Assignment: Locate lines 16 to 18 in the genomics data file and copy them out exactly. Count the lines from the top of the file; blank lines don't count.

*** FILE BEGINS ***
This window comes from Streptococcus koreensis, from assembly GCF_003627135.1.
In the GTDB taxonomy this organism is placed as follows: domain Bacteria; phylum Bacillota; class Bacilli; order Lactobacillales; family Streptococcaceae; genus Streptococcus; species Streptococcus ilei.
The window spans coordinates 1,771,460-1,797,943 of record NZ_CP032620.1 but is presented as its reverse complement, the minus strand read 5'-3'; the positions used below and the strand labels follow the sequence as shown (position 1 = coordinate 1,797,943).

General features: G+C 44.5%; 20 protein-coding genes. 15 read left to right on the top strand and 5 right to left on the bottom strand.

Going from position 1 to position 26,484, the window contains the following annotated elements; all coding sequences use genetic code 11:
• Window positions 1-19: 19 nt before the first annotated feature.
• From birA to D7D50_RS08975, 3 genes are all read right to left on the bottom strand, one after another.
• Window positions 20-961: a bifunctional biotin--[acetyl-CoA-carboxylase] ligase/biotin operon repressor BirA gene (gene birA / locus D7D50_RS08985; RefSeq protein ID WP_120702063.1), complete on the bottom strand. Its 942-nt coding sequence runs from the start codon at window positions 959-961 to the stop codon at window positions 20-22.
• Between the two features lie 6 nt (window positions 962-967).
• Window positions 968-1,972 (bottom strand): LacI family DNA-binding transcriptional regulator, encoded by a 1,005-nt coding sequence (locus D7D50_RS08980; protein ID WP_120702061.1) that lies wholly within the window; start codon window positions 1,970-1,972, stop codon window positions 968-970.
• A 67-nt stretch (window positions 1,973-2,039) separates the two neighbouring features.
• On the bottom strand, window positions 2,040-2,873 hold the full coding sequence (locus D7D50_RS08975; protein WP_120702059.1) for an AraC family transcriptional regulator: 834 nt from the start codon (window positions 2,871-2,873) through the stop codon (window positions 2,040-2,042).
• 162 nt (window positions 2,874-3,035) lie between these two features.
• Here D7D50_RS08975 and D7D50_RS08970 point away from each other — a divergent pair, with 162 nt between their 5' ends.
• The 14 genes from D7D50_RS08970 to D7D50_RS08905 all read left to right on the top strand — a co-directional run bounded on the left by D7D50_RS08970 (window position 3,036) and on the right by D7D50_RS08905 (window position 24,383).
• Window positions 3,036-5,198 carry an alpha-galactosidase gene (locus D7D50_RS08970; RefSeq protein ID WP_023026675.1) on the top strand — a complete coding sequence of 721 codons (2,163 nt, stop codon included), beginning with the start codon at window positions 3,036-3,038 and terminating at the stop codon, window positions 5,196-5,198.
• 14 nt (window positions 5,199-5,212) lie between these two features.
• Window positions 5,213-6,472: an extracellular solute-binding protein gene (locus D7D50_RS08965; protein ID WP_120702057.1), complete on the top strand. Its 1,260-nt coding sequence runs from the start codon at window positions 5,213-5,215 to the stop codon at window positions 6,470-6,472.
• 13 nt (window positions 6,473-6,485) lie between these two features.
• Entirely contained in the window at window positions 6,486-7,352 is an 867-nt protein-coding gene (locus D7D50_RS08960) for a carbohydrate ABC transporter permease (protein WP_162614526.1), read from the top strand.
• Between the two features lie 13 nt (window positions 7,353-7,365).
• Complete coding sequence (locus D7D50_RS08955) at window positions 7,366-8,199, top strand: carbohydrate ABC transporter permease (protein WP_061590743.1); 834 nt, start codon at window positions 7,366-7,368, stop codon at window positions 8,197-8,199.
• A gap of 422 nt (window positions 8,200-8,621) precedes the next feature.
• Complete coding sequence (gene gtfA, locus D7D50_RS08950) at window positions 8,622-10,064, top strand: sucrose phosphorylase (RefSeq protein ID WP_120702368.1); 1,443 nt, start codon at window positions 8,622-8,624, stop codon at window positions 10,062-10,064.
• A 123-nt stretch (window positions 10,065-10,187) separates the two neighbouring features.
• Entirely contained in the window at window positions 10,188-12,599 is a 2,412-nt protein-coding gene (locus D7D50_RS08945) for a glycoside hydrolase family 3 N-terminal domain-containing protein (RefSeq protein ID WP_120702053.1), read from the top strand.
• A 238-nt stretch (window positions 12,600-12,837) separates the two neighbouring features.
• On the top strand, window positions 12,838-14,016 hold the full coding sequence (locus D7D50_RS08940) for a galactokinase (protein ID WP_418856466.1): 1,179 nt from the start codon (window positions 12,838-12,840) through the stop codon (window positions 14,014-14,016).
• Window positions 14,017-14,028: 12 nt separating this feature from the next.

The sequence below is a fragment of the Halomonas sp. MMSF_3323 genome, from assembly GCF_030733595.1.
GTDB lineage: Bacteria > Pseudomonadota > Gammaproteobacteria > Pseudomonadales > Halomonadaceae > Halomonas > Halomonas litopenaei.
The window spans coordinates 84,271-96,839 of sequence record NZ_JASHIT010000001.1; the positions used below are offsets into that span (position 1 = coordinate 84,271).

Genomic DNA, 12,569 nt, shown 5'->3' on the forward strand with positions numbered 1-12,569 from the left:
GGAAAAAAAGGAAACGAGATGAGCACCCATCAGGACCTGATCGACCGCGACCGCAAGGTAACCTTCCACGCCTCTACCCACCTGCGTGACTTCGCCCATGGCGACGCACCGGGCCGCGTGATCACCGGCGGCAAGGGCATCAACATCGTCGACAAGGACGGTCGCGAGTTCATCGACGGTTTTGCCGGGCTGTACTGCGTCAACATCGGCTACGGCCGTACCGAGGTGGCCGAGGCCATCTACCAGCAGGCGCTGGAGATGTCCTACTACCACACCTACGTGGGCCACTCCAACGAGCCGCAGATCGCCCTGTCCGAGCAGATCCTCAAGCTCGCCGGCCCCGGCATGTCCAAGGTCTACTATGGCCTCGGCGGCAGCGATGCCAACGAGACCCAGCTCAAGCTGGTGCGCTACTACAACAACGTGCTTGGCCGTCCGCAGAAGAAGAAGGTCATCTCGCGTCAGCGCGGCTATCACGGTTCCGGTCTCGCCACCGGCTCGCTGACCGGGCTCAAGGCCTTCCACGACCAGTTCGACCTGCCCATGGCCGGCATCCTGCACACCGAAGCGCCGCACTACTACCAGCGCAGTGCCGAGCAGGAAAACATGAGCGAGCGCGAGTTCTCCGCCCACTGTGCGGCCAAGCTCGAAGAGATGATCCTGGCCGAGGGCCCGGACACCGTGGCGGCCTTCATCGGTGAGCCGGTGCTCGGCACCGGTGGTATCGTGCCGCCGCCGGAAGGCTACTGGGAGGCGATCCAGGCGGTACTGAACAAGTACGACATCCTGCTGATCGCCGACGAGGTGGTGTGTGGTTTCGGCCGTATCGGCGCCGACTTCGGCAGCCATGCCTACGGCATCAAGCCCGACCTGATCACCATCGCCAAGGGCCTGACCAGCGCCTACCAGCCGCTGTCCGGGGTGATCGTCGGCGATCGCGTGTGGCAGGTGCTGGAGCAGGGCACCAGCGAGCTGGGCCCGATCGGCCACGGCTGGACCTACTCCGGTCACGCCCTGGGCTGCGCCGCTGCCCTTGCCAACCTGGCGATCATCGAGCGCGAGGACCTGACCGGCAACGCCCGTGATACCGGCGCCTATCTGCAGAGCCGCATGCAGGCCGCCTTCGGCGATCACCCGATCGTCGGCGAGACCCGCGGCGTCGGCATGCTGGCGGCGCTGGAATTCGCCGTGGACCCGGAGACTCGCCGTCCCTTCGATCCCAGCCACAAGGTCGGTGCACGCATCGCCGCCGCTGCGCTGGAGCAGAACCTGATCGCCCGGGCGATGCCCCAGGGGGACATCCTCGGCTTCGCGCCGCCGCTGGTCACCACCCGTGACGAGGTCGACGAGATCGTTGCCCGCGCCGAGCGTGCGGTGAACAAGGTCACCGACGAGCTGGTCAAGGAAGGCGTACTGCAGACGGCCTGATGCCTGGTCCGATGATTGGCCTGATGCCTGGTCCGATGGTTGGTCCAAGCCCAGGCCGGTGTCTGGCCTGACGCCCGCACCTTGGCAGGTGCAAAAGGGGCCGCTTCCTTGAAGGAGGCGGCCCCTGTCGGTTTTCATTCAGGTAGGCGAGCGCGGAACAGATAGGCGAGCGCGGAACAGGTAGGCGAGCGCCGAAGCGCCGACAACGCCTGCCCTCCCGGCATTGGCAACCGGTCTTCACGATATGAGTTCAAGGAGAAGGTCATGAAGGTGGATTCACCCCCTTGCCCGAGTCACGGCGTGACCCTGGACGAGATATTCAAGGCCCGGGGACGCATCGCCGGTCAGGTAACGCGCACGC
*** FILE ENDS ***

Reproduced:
• Window positions 3,036-5,198 carry an alpha-galactosidase gene (locus D7D50_RS08970; RefSeq protein ID WP_023026675.1) on the top strand — a complete coding sequence of 721 codons (2,163 nt, stop codon included), beginning with the start codon at window positions 3,036-3,038 and terminating at the stop codon, window positions 5,196-5,198.
• 14 nt (window positions 5,199-5,212) lie between these two features.
• Window positions 5,213-6,472: an extracellular solute-binding protein gene (locus D7D50_RS08965; protein ID WP_120702057.1), complete on the top strand. Its 1,260-nt coding sequence runs from the start codon at window positions 5,213-5,215 to the stop codon at window positions 6,470-6,472.